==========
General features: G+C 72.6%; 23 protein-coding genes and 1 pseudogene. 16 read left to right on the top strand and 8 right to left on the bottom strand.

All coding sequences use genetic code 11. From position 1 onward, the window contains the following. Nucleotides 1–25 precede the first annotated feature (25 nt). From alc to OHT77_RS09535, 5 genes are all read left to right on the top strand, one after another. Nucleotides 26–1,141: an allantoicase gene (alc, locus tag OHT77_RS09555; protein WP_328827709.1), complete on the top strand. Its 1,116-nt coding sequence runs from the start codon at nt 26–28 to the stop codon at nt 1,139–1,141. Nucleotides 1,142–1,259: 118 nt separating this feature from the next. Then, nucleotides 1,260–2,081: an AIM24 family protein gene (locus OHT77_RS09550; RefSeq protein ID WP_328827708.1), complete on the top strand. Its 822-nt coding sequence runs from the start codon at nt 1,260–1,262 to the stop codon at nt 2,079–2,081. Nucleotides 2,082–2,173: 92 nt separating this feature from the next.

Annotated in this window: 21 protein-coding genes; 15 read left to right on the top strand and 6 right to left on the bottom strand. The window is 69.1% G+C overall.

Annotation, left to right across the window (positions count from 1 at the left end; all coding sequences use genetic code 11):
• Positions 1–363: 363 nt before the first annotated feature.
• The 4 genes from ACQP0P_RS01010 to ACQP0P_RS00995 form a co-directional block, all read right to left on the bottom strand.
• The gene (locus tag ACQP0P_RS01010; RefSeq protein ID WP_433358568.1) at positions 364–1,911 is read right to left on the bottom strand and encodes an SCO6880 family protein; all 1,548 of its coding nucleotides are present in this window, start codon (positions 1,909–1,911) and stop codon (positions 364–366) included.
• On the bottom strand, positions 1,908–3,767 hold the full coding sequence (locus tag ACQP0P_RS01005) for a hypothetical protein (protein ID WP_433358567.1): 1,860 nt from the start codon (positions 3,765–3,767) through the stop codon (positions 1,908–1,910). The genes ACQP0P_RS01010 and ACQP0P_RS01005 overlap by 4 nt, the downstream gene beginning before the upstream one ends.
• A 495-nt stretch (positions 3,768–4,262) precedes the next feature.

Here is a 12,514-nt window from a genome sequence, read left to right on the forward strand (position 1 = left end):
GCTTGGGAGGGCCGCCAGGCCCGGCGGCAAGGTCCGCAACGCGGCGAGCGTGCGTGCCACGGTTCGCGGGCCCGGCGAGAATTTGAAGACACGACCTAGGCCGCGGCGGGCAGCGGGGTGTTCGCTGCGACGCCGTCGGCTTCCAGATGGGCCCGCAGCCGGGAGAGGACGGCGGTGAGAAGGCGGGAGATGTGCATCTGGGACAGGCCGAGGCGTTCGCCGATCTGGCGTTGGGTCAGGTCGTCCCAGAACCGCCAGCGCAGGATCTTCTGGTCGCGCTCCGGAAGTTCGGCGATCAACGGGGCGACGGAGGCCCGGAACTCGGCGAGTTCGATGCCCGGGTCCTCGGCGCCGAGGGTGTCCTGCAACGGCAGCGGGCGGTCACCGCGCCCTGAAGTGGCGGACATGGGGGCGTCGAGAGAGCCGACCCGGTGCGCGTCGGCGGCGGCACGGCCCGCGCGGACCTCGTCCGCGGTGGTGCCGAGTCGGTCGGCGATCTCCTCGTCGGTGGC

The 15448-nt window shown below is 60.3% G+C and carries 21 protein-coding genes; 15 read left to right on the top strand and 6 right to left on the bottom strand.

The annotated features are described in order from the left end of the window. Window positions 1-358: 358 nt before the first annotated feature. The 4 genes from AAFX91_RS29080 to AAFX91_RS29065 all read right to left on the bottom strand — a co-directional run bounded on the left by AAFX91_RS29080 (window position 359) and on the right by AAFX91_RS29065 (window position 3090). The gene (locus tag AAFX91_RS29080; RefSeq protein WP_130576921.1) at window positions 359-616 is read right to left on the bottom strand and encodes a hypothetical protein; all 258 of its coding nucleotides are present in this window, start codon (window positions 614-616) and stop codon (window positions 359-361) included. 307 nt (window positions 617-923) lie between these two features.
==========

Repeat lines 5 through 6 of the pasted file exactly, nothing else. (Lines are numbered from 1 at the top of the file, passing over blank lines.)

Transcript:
• Positions 1–363: 363 nt before the first annotated feature.
• The 4 genes from ACQP0P_RS01010 to ACQP0P_RS00995 form a co-directional block, all read right to left on the bottom strand.